How to protect a locally hosted domain behind a DNS based load balancer

Hello,
We currently use cloudflare to protect our informational website at our .org domain. This website is at a hosting facility in another state.

We have a .com domain that is in house and has access to a few web applications and OWA / email. This .com domain sits behind a pair of Ecessa PowerLink DNS based load balancing appliances in HA mode. The PowerLink appliances are authoritative over the .com domain and when our names are queried against them, they offer the IP that is on an ISP that is confirmed up, and also offer the IP that is most capable (load balancing). There are two ISP’s into the device so if one goes down, DNS with 30 second TTL will only advertise the IP of the working ISP. This has worked great for our organization.

Now we have a situation where we would like to apply velocity rules to prevent hitting certain web applications x number of times in a minute… basically layer 7 brute force password attacks from random sources. We can only keep adding IP’s to our firewall’s blacklist for so long. We feel that Cloudflare can probobly protect us from this type of attack. So the questions are:

  1. How do you configure cloudflare in front of an Ecessa PowerLink load balancer that is already authoritative over the .com domain you want to protect?
  2. The web server logs for things like Exchange and other IIS servers need to still be able to track the actual IP address of the visitor, not cloudflares IP.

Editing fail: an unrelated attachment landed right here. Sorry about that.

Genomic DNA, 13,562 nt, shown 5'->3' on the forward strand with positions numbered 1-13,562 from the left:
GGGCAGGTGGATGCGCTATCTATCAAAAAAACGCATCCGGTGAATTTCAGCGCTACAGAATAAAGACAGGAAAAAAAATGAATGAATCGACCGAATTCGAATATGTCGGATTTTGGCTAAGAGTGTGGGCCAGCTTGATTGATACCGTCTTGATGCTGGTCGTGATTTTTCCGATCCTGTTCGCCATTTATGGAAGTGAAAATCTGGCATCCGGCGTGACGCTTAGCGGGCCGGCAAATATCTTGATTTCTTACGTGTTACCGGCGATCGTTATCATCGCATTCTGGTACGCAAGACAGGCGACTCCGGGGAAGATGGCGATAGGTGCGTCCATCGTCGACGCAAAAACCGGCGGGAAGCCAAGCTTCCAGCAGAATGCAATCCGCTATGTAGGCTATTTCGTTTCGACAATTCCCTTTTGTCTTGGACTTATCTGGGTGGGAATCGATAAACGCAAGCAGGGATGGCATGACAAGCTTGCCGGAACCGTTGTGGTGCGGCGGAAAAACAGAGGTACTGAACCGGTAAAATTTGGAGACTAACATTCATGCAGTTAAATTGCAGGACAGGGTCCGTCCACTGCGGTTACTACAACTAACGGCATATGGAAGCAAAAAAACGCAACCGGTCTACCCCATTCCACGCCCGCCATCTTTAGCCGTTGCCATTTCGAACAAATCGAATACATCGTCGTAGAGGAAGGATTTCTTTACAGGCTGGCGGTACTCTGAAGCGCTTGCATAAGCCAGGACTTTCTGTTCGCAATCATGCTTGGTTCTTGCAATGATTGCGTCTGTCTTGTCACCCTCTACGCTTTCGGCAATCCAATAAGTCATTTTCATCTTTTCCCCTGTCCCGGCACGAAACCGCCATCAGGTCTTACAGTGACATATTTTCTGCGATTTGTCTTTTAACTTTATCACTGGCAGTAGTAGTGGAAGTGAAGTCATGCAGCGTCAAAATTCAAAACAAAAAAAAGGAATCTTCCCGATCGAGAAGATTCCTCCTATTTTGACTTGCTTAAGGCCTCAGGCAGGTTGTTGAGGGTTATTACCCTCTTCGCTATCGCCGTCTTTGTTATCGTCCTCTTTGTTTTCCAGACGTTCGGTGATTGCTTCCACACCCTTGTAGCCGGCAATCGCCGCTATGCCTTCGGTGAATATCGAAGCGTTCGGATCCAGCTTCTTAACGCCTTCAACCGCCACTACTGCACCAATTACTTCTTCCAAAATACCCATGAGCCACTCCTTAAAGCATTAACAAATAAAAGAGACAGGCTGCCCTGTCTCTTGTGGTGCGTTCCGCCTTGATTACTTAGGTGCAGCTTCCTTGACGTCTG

3. Is there velocity scanning?
  4. We’re already protecting our .org domain. Is there additional costs involved with adding a .com domain?
  5. Is it all or nothing? Say we have 40 cumulative IP’s (20 with each ISP) as an example. Say 5 of them are web servers running on port 443. But say a bunch of other ones are just VPN endopints (point to points). Assuming the other end is using direct IP, theres is no change?

Appreciate any links to how-to’s, or even any reps reaching out.

Thanks!

That sure sounds like a Sales question, but maybe @cscharff is up for a mental workout.

Heh… it’s like @sdayman thinks he can just tag me in a question and I’ll somehow magically appear and answer a question. :vulcan_salute:

A lot of possibilities and no single ‘right answer’ but I’ll take a stab. Depending on the solution I was designing at a high level I’d probably explore the following offerings (not all of them may turn out to be appropriate, or might be considered for a v2 or v3 depending on how effective av1 solution design met the organization’s needs). In absolutely no particular order:

Magic Transit
Spectrum
Load Balancing
WAF
Rate Limiting
Bot Management
Cloudflare for Teams (Access)
Cloudflare for Teams (Gateway)

The following answers are off the cuff based on the informtion provided, so to the extent they sound like a dolt, please be kind and assume perhaps i was missing a bit of info and that the average SE t Cloudflare would have asked better follow-up questions. :smiley:

1a. If you configured Cloudflare in a CNaME setup then as long as the trger of say… owa.example.com was lb1.example.com (no reason the lb name needs to match the record the user is looking up it just needs to resolve to the right ip eventually) then in Cloudflare one could :orange: the OWA record (which points to lb1.example.com and leave the authoritative DNS server to provide the correct/current IP. Plans: Biz, ENT

1b. Configure example.com as a secondary DNS zone on Cloudflare and set your authorittive DNS server to be a hidden primary. Changes to DNS records on the primary will sync to Cloudflare. Requires your current primary support synchronization to a secondary. Plans: ENT